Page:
People nearby may ask what the phrase means, and I can tell them it is to avoid using the name of God in vain. Little changes…

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3 thoughts on “You Shall Not Take the Name of the Lord, Your God, in Vain”

  1. As a freshman in high school our class had a similar discussion to this. The spirit of the law means we shouldn’t substitute words when we know, in our hearts and minds, that we’re really meaning the offensive words. Even substituting something as innocuous as sugar as an expletive can be against the second commandment. However, there is a line somewhere in there that probably differs slightly for each of us and for each use since intent is the main requirement in this sin. I try to avoid using substitution words in the same way I would use an expletive, but I definitely fail sometimes. I’ve tried substituting “God” by making it a prayer “God bless America” and I’ve found that it works and often diffuses the situation ‘requiring’ the expletive because it bring to mind the blessings God has given me. Nice article. I’m sharing it with my children aged 9 & 11 to get them on the right track of minding their tongue early.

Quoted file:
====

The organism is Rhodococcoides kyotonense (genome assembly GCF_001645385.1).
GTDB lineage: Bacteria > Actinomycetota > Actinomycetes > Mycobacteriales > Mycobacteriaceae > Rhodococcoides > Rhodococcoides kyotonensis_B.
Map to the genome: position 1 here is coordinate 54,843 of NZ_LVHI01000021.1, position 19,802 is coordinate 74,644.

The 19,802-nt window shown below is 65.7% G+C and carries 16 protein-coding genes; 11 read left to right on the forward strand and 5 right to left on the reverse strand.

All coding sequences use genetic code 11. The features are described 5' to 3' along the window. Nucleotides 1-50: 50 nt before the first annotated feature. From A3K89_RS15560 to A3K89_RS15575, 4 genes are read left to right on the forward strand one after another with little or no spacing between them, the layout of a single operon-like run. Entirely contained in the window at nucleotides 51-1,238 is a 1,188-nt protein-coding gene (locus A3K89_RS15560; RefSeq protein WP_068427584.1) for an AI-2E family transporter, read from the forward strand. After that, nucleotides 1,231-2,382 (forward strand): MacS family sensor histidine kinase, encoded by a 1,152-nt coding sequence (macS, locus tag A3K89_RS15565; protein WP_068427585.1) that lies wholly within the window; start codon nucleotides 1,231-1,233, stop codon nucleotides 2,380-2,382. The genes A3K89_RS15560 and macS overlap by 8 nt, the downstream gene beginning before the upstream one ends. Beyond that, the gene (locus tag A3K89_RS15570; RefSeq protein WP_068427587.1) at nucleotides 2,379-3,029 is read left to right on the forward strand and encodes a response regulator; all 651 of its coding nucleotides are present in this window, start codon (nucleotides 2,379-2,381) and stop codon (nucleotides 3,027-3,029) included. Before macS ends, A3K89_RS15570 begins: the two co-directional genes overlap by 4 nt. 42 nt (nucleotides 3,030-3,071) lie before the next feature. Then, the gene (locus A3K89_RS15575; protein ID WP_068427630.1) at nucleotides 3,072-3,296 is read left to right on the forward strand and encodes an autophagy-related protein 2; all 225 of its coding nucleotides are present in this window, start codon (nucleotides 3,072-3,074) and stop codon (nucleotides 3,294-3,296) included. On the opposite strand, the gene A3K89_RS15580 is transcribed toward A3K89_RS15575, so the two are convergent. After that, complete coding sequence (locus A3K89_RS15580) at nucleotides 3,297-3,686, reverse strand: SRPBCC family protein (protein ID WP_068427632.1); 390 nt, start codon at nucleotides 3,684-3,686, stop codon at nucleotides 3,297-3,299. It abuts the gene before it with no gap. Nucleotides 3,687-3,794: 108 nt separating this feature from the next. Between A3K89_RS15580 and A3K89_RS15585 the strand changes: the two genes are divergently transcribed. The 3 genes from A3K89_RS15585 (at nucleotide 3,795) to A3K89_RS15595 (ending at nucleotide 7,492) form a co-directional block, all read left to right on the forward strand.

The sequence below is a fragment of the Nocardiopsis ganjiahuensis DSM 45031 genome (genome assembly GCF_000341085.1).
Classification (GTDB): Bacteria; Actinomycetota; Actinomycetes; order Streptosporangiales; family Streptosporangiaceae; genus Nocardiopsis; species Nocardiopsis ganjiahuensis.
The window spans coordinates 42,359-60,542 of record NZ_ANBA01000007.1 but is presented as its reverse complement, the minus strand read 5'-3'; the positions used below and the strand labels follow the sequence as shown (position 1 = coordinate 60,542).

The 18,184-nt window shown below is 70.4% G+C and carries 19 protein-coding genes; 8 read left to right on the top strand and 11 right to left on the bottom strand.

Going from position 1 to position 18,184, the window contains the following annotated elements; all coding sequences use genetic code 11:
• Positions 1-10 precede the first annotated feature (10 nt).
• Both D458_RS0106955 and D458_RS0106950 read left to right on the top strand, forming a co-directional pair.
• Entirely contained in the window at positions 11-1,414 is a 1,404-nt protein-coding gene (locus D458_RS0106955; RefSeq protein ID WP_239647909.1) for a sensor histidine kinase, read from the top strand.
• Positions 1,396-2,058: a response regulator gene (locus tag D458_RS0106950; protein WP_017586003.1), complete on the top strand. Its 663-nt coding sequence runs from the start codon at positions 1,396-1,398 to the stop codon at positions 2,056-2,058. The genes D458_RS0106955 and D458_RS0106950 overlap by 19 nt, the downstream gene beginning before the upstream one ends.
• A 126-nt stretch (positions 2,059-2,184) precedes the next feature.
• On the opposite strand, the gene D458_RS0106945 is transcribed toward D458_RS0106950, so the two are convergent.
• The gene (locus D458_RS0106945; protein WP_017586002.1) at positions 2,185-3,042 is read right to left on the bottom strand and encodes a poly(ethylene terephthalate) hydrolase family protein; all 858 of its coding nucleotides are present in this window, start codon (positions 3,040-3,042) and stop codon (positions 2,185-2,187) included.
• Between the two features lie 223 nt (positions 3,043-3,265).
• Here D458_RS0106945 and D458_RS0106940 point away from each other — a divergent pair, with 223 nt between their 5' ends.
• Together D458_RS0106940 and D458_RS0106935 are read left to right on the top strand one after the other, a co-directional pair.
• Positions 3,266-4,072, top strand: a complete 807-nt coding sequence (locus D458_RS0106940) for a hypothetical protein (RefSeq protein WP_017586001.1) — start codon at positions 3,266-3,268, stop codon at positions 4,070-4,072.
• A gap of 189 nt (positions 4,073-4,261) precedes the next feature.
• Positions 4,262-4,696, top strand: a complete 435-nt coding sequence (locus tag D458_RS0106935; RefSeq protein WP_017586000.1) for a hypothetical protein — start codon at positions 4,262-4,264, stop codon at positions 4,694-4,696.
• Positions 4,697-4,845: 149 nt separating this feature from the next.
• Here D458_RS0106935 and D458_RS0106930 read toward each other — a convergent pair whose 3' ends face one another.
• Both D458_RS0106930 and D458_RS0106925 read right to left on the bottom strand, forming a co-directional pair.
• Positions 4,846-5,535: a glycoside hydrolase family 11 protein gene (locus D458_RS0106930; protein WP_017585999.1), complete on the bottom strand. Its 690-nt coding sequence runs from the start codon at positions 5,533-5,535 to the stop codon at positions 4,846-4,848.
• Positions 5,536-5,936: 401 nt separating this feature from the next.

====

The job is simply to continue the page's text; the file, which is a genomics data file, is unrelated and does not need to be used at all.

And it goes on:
2. I know you look for religious subjects to write about, but I think this may be overemphasizing things a touch. I once confessed to having said the first cited expletive in Reconciliation and solemnly indicated that I had taken the name of God in vain. The priest explained to me that, while he in no way condoned those expletives, I was being a little too scrupulous in thinking it to be a mortal violation of the Second Commandment. He provided an an example of an actual violation: me promising to repay a large loan by citing my faith in God as “collateral” to persuade someone to trust me when I had no intention of repaying him. I agree that the cited expletives are terrible things to say and should be eliminated from one’s vocabulary, but I don’t think they really rise to a grave offense as your article implies. If you include such an explanation as I provided, that would put them into perspective. It might lend some balance to your article and provide a more persuasive case than continually citing them as violations of the Second Commandment. Just my two cents.

  3. Pingback: SVNDAY EDITION – Big Pulpit